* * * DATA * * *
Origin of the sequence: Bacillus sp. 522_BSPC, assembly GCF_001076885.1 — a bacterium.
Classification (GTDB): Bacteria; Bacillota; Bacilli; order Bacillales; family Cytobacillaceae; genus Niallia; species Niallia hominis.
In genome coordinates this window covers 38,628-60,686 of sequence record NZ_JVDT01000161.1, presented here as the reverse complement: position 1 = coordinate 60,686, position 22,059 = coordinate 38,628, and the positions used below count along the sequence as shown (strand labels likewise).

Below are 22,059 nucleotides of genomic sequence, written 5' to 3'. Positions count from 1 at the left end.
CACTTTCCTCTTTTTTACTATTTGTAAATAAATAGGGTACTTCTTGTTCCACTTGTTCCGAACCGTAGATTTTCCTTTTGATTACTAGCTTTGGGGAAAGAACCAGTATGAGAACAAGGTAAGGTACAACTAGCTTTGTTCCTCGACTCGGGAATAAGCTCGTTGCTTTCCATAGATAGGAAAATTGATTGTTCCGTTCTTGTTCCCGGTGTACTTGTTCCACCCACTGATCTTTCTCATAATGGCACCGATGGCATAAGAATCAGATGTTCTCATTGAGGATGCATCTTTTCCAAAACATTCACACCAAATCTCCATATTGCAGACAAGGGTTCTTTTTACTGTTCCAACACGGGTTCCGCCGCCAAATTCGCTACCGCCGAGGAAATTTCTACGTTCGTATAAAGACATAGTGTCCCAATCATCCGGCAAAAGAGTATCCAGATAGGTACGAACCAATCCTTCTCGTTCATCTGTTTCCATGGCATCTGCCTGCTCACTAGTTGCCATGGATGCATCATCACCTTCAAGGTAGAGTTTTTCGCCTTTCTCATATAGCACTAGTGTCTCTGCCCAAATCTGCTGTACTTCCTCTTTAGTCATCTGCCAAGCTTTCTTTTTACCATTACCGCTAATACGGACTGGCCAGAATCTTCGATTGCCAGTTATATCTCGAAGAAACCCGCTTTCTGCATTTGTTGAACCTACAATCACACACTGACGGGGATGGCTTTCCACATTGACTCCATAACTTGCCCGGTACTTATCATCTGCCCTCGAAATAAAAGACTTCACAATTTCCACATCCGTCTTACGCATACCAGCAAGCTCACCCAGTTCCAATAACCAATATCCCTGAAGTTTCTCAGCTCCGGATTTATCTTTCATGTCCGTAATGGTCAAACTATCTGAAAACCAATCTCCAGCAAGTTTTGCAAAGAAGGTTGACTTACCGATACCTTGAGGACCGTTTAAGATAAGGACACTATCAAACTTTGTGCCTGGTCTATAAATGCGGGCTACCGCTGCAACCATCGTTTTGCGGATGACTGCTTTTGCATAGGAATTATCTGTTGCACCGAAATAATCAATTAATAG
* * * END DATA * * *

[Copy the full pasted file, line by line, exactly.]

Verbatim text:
Origin of the sequence: Bacillus sp. 522_BSPC, assembly GCF_001076885.1 — a bacterium.
Classification (GTDB): Bacteria; Bacillota; Bacilli; order Bacillales; family Cytobacillaceae; genus Niallia; species Niallia hominis.
In genome coordinates this window covers 38,628-60,686 of sequence record NZ_JVDT01000161.1, presented here as the reverse complement: position 1 = coordinate 60,686, position 22,059 = coordinate 38,628, and the positions used below count along the sequence as shown (strand labels likewise).

Below are 22,059 nucleotides of genomic sequence, written 5' to 3'. Positions count from 1 at the left end.
CACTTTCCTCTTTTTTACTATTTGTAAATAAATAGGGTACTTCTTGTTCCACTTGTTCCGAACCGTAGATTTTCCTTTTGATTACTAGCTTTGGGGAAAGAACCAGTATGAGAACAAGGTAAGGTACAACTAGCTTTGTTCCTCGACTCGGGAATAAGCTCGTTGCTTTCCATAGATAGGAAAATTGATTGTTCCGTTCTTGTTCCCGGTGTACTTGTTCCACCCACTGATCTTTCTCATAATGGCACCGATGGCATAAGAATCAGATGTTCTCATTGAGGATGCATCTTTTCCAAAACATTCACACCAAATCTCCATATTGCAGACAAGGGTTCTTTTTACTGTTCCAACACGGGTTCCGCCGCCAAATTCGCTACCGCCGAGGAAATTTCTACGTTCGTATAAAGACATAGTGTCCCAATCATCCGGCAAAAGAGTATCCAGATAGGTACGAACCAATCCTTCTCGTTCATCTGTTTCCATGGCATCTGCCTGCTCACTAGTTGCCATGGATGCATCATCACCTTCAAGGTAGAGTTTTTCGCCTTTCTCATATAGCACTAGTGTCTCTGCCCAAATCTGCTGTACTTCCTCTTTAGTCATCTGCCAAGCTTTCTTTTTACCATTACCGCTAATACGGACTGGCCAGAATCTTCGATTGCCAGTTATATCTCGAAGAAACCCGCTTTCTGCATTTGTTGAACCTACAATCACACACTGACGGGGATGGCTTTCCACATTGACTCCATAACTTGCCCGGTACTTATCATCTGCCCTCGAAATAAAAGACTTCACAATTTCCACATCCGTCTTACGCATACCAGCAAGCTCACCCAGTTCCAATAACCAATATCCCTGAAGTTTCTCAGCTCCGGATTTATCTTTCATGTCCGTAATGGTCAAACTATCTGAAAACCAATCTCCAGCAAGTTTTGCAAAGAAGGTTGACTTACCGATACCTTGAGGACCGTTTAAGATAAGGACACTATCAAACTTTGTGCCTGGTCTATAAATGCGGGCTACCGCTGCAACCATCGTTTTGCGGATGACTGCTTTTGCATAGGAATTATCTGTTGCACCGAAATAATCAATTAATAG